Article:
" An insightful and almost loving history of Bell Labs, the people who worked there and the amazing innovations that came out of there. The book is also an analysis of the process of innovation and the contrast of the Bell Labs model (housed in a regulated monopoly with plenty of money, plenty of time and no competition) and the Silicon Valley model (businesses coming and going, engineers transferring from business to business, ruthless competition). Bell Labs gave us basic research; Silicon Valley gives us great products based on existing research. Bell Labs looked at innovation as encompassing research, development/manufacturing and the creation of a new market with the overriding desire to make things better and cheaper. For a look at what was a great American asset and to learn about innovation, this book is highly recommended. "

  • 4 out of 54 out of 54 out of 54 out of 54 out of 5 Jason Szanyi | 1/18/2014

    " I'm a huge nerd, so this was a four-star read for me. But, I could see how others might not find it as engaging. Made me appreciate all the smart folks out there who do work that I couldn't possibly comprehend, but that is hugely important to everyday life. "

  • 5 out of 55 out of 55 out of 55 out of 55 out of 5 Kamran | 12/29/2013

    " A must read for techies. I was just blown away by all of the stuff Bell Labs was responsible for and look forward to touring their site in NJ. "

  • 4 out of 54 out of 54 out of 54 out of 54 out of 5 Bruce | 11/19/2013

    " engrossing history of the lab that spawned myriad inventions to birth the communication age "

  • 2 out of 52 out of 52 out of 52 out of 52 out of 5 Howdoc | 11/4/2013

    " Need to remember your college physics to totally understand the scientific references-- or just skip the references (which would be the majority of the book). "

  • 4 out of 54 out of 54 out of 54 out of 54 out of 5 Thomas M. | 9/23/2013

    " I spent most of my career as a physicist working at the Kodak Research Laboratories. So for me this was a terrific book. "

  • 2 out of 52 out of 52 out of 52 out of 52 out of 5 Debbie Collins | 8/10/2013

    " I liked learning about inventing new technologies, but it rambled too much. Lost interest and stopped reading. "

  • 4 out of 54 out of 54 out of 54 out of 54 out of 5 Dixon | 7/28/2013

    " A little dense with the technical talk. I honestly found it quite tough to keep up with the wide cast of characters (even the main ones!) But to a non-engineer, non-physicist like myself, it was a glimpse into a world I'd have never seen otherwise. Definitely worth the read, for the curious. "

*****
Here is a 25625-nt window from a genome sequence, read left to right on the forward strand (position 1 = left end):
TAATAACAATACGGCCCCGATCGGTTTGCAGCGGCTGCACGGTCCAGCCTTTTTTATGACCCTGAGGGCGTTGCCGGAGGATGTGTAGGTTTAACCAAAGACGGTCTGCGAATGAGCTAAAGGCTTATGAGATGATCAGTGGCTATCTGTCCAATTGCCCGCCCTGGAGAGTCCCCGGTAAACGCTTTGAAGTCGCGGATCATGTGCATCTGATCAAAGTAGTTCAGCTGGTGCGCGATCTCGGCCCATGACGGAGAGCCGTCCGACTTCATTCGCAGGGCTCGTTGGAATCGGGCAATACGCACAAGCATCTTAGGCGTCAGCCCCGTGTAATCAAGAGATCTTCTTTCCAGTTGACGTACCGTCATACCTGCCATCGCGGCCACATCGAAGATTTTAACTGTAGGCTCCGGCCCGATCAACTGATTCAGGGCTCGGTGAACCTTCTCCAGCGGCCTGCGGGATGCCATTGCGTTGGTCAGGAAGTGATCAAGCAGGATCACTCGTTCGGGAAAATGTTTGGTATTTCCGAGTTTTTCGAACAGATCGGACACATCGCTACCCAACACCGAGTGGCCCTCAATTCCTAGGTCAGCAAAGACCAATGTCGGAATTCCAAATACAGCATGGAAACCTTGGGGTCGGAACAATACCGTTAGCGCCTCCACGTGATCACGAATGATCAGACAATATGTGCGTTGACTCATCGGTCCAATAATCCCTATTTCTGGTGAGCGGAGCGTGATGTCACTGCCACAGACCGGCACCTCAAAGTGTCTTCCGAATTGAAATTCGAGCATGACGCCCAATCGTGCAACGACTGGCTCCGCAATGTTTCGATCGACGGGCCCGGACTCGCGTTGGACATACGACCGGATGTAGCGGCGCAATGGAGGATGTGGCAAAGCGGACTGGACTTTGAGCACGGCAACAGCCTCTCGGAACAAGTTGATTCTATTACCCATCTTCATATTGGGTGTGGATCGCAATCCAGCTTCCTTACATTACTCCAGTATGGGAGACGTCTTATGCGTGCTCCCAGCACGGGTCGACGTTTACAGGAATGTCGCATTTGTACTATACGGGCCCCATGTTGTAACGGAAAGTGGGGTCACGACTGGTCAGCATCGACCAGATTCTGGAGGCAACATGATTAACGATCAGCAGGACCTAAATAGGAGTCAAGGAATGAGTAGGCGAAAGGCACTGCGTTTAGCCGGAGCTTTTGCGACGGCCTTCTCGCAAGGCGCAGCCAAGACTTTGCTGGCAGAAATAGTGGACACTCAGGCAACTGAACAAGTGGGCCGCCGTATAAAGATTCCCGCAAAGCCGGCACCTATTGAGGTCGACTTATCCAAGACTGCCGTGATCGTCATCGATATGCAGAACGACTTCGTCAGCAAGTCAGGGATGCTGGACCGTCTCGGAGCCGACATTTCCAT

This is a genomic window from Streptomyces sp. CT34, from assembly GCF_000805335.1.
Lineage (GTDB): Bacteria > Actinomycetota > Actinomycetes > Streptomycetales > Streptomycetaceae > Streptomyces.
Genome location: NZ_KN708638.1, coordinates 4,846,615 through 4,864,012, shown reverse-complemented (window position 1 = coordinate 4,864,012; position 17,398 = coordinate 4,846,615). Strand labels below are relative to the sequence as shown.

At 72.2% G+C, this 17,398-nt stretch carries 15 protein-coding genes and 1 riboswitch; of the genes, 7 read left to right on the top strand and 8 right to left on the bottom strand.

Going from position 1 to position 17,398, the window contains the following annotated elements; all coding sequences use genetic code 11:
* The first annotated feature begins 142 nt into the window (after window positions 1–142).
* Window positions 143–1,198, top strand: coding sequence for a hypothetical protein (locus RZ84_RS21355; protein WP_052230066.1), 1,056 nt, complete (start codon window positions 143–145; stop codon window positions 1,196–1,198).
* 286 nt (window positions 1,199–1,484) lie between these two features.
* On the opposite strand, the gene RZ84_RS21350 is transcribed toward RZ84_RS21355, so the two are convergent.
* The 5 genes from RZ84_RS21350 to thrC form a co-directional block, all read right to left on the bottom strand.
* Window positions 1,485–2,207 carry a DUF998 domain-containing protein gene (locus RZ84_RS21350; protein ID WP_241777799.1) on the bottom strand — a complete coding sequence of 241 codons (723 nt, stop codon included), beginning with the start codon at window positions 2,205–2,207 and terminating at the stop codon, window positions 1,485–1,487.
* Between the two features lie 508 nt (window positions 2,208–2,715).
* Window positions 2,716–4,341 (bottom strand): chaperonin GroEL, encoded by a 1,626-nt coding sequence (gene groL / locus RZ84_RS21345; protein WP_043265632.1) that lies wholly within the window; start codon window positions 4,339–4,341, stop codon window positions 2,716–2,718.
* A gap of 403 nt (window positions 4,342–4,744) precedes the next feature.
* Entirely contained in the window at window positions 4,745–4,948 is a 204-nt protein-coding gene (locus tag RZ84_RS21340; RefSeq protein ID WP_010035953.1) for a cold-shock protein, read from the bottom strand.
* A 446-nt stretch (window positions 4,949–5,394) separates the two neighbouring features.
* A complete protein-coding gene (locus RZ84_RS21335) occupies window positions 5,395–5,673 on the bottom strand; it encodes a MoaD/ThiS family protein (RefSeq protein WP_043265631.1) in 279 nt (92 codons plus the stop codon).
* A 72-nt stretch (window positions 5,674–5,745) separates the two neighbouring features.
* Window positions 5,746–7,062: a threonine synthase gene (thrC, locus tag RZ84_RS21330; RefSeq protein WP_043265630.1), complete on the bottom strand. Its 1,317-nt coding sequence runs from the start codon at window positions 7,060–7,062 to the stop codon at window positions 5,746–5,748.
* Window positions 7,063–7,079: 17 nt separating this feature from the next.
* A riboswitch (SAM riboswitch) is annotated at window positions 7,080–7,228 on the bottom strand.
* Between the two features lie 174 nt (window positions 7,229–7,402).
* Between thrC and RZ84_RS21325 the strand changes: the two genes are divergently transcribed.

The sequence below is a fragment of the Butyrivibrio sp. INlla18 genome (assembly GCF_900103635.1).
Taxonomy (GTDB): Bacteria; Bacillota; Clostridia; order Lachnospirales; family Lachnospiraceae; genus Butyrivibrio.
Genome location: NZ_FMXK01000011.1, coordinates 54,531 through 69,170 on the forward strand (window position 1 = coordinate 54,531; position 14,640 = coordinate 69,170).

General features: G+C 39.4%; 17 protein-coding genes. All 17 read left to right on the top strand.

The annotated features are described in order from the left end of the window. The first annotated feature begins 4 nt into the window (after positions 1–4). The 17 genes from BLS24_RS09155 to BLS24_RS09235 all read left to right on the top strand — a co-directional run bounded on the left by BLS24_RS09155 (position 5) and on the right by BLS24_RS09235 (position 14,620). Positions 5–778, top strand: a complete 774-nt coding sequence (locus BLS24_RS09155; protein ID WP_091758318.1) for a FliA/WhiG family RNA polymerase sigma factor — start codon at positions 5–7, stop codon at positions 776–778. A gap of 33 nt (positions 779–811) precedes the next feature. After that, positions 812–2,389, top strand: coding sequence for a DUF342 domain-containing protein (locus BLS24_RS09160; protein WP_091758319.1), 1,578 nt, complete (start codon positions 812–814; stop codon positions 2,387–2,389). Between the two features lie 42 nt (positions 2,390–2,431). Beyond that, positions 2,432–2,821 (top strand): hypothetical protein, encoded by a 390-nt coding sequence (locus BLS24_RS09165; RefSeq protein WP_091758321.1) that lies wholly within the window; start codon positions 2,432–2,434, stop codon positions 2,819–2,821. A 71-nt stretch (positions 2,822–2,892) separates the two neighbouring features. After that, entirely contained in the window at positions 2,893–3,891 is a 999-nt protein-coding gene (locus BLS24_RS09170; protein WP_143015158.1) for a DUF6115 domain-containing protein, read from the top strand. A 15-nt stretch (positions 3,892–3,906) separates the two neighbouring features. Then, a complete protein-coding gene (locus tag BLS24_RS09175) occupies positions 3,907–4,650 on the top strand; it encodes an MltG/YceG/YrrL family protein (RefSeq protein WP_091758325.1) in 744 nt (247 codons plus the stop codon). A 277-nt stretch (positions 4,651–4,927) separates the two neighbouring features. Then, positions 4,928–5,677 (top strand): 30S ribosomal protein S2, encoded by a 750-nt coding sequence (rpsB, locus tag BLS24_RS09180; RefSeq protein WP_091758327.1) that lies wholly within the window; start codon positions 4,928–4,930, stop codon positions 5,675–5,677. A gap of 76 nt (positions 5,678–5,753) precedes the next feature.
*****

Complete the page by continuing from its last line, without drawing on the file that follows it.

• 5 out of 55 out of 55 out of 55 out of 55 out of 5 Todd | 7/8/2013

    " What started out as more of a story about technology ended up a story about people -- a surprisingly moving one, at that. Highly recommended. "

  • 3 out of 53 out of 53 out of 53 out of 53 out of 5 Derek | 4/1/2013

    " Fascinating history of the Bell Labs, and just how much of our current technology came out of the fundamental research done at Bell Labs. "

  • 2 out of 52 out of 52 out of 52 out of 52 out of 5 Jeanne Hand | 2/17/2013

    " A bit dry but interesting. Especially liked the idea of how mixing scientists and engineers together allowed ideas to be born and move forward in unique ways. But some of these folks seemed toxic to me. Gives some meaning to the saying " mad scientist ". "

  • 5 out of 55 out of 55 out of 55 out of 55 out of 5 Aaron | 12/8/2012

    " Would like to know what the modern day result of this history has lead us to. In terms of ideal company structure and ecosystem. "

  • 5 out of 55 out of 55 out of 55 out of 55 out of 5 Paul Myer | 8/13/2012

    " Worked with some of the Labs people while @ Lucent. Knew much of the history but a great account of the institutional contribution. Sad to see it fade along with other former US. centers of innovation and excellence. "

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About the Author

Jon Gertner has been a contributing writer for the New York Times Magazine since 2004, has served as a senior editor for Money and The American Lawyer, and is currently an editor at Fast Company Magazine. A graduate of Cornell University, he lives in New Jersey with his wife and two children.

About the Narrator

Chris Sorensen is the AudioFile Earphones Award–winning narrator of Brian Lies’ Bats at the Beach, Colum McCann’s Let the Great World Spin, and Margaret Peterson Haddix’s Sent. Other narrations include Patricia Wood’s Lottery and Jodi Picoult’s Songs of the Humpback Whale, among many others.